Unequivocally Ambiguous

Humorous Stories on Parenting, Culture and Life

Squeezing the Green Out of the Rainbow 

by | Mar 12, 2024 | Life | 0 comments

My very first business venture (37/40)

My first business venture was a team effort between all the boys in my neighborhood when I was ten.

We lived in a community complex at the edge of a bad neighborhood that would turn around in the following years.

But when I lived there, it wasn’t all that great.

We landed there after my mom, my sister, and I sneaked out of the apartment where my parents used to live together. It was the only thing available on such short notice — which is an understatement when all you have is two days to find an apartment, sign on it, and move in.

This enclosed complex had three towers in a courtyard facing the parking lot and the common walkway connecting all towers.

It was one of the few buildings I remember seeing in Barranquilla with an attached bodega and pharmacy.

The venture started by pooling all our money, then going to this bodega and filling a ten-liter plastic bag with all the candy and snacks we liked. Then we would go door to door to all of the neighbors in the building who could’ve just as easily gone to the store and gotten what they wanted.

Our business proposition was clear, even if ill-informed. We would interrupt them in the middle of the day from what they were doing, offer them candy they had not planned to buy and that they might not even like, and charge a small surcharge for our inconvenience.

I don’t like the term visionary, but I struggle to find a better one.

We knocked on six houses; we found three people home; nobody wanted anything. On our way down from one of the towers, we stopped at the concrete bench before the next one and decided to dissolve our “handshake” conglomerate. We each got a portion of the remaining and devalued assets and proceeded to eat all the candy right there.
The venture lasted an hour.

Hey, I never said it was a successful venture.

When I was twelve, my mom moved out of this apartment, and as luck would have it, the family of a new classmate, who had just moved from Cartagena, rented it.

Jaime became my childhood best friend.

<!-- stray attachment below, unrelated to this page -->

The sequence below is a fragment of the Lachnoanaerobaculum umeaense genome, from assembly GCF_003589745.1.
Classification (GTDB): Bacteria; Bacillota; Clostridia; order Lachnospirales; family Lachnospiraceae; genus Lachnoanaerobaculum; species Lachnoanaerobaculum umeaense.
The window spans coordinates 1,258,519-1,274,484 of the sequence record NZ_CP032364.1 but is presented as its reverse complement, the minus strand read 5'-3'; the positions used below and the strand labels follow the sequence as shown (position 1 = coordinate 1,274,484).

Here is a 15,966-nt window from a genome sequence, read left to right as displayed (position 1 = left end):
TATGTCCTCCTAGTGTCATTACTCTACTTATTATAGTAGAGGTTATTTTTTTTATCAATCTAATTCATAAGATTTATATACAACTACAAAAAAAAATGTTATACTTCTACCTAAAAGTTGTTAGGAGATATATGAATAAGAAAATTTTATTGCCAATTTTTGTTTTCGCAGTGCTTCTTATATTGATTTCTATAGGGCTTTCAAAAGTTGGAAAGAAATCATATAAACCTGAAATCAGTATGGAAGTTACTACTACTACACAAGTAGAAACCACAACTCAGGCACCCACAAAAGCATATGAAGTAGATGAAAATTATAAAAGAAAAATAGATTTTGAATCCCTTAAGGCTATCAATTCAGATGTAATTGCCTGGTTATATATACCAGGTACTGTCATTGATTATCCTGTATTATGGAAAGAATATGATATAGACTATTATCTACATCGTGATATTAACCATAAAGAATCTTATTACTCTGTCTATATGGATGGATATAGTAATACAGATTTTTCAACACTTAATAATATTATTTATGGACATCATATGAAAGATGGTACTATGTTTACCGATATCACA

We bonded over two things.

First, loving to be on the go all the time.

Actually, Jaime did.

I loved staying home, reading, and moaning stupid comments like, “I wish there was a job where you could only read.”

Jaime didn’t.

So he would walk the three blocks to my apartment and get me out of the house to go walk somewhere else. Jaime and I would walk everywhere. If we weren’t waking, we were biking or roller skating.

Once, we roller-skated to the beach, not a road designed for that, and it took us about four hours to do that. We braved maniacal buses doing 100 mph and racing other competing buses.

We spent two hours at the beach, then returned home, and it took us about five hours to return. My chaffing was so bad that for the next two days, I walked like I was holding a bowling ball too heavy to throw any other way than to underhand it.

We walked for miles at a time and always landed in someone’s house.
We particularly liked walking to girls who we knew had pools.

I’m not going to lie; some girls were not that fun, but we still appreciated the pools because Colombia is as muggy as making a face mask out of piping-hot steel-cut oatmeal.

So we had pool goggles, which you might think are just goggles, but we’re different because we were not nice yet, and we would’ve put up with anyone as long as they had a pool.

The other thing that bound Jaime and me is that we thought it was funny to eat insane amounts of food.

We would walk to the nearby grocery store, buy loads of Oreo cookies and Dorito bags, head back to Jaime’s apartment, and just eat them all at once.

I think of how I used to eat when I was this age, and just thinking about it makes my brain worry about the upcoming summer. I feel the itching under my waistline pushing against my belt.

I ate so much garbage. Nobody was paying attention to what we were eating back then.

It feels hypocritical not to give that freedom to my daughter.

I think I notice the difference when she eats sugar. My wife says she doesn’t, which led her to shut down a family motto I was petitioning to introduce, “Sugar is poison!!!”

Justine said she didn’t want our daughters fearing any food which is very French of her. It makes sense because even though her dad’s family is all Italian, her ancestry app says she is actually French.

So, I have moved towards a more balanced approach, but I still struggle with some choices available to kids.

A new sleight of hand I have developed when I go to kids’ parties is to distract my daughter with a plate of strawberries, then rapidly glance into the gift bag and quickly swipe out any crazy amounts of sugar like those sucking rings. That thing is a giant, precious metal-like stone made of sugar, colorants, and meltdowns.

If, for some reason, I’m unsuccessful in my attempt and Jovie spots me, I always have frozen smoothie cups at home that I have misleadingly labeled “ice cream.” I offer one to my daughter so she can put off the insulin spike until the following day.

She tends to forget the next day because I have also hidden it, and when she finally asks me again two weeks later, I unceremoniously tell her that it went bad.

She doesn’t know like you, and I know that cockroaches and Skittles are all that would be left in the world after World War III.

I know it is only a matter of time before she wisens to all my misdirection.

Hopefully, by then, she will develop Daddy’s walking obsession.



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